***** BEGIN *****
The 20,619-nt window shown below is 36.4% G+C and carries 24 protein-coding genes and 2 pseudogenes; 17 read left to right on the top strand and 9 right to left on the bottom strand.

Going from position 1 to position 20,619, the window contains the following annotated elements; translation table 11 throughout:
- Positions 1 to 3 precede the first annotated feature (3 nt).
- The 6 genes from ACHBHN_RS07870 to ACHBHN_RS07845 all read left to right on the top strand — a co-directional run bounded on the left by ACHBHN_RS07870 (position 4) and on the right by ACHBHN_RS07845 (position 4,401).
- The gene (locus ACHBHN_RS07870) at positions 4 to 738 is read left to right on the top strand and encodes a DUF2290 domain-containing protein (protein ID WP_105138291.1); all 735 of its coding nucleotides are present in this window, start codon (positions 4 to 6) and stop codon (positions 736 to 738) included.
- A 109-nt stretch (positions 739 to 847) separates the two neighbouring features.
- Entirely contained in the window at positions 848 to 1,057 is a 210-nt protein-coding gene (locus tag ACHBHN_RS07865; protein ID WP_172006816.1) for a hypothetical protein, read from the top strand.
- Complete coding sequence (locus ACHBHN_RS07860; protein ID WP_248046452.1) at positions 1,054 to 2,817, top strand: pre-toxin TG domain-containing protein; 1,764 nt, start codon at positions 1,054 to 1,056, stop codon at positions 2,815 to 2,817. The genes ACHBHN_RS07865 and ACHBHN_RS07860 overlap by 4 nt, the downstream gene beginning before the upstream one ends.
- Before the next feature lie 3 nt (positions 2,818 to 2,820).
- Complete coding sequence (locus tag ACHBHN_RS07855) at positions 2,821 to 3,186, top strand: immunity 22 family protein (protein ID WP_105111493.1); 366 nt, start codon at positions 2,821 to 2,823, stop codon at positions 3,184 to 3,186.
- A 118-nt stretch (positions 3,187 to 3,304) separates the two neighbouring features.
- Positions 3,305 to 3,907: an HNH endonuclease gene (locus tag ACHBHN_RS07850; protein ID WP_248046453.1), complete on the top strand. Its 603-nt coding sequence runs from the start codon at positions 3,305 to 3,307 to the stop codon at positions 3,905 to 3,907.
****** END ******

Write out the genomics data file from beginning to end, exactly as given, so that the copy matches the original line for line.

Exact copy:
The 20,619-nt window shown below is 36.4% G+C and carries 24 protein-coding genes and 2 pseudogenes; 17 read left to right on the top strand and 9 right to left on the bottom strand.

Going from position 1 to position 20,619, the window contains the following annotated elements; translation table 11 throughout:
- Positions 1 to 3 precede the first annotated feature (3 nt).
- The 6 genes from ACHBHN_RS07870 to ACHBHN_RS07845 all read left to right on the top strand — a co-directional run bounded on the left by ACHBHN_RS07870 (position 4) and on the right by ACHBHN_RS07845 (position 4,401).
- The gene (locus ACHBHN_RS07870) at positions 4 to 738 is read left to right on the top strand and encodes a DUF2290 domain-containing protein (protein ID WP_105138291.1); all 735 of its coding nucleotides are present in this window, start codon (positions 4 to 6) and stop codon (positions 736 to 738) included.
- A 109-nt stretch (positions 739 to 847) separates the two neighbouring features.
- Entirely contained in the window at positions 848 to 1,057 is a 210-nt protein-coding gene (locus tag ACHBHN_RS07865; protein ID WP_172006816.1) for a hypothetical protein, read from the top strand.
- Complete coding sequence (locus ACHBHN_RS07860; protein ID WP_248046452.1) at positions 1,054 to 2,817, top strand: pre-toxin TG domain-containing protein; 1,764 nt, start codon at positions 1,054 to 1,056, stop codon at positions 2,815 to 2,817. The genes ACHBHN_RS07865 and ACHBHN_RS07860 overlap by 4 nt, the downstream gene beginning before the upstream one ends.
- Before the next feature lie 3 nt (positions 2,818 to 2,820).
- Complete coding sequence (locus tag ACHBHN_RS07855) at positions 2,821 to 3,186, top strand: immunity 22 family protein (protein ID WP_105111493.1); 366 nt, start codon at positions 2,821 to 2,823, stop codon at positions 3,184 to 3,186.
- A 118-nt stretch (positions 3,187 to 3,304) separates the two neighbouring features.
- Positions 3,305 to 3,907: an HNH endonuclease gene (locus tag ACHBHN_RS07850; protein ID WP_248046453.1), complete on the top strand. Its 603-nt coding sequence runs from the start codon at positions 3,305 to 3,307 to the stop codon at positions 3,905 to 3,907.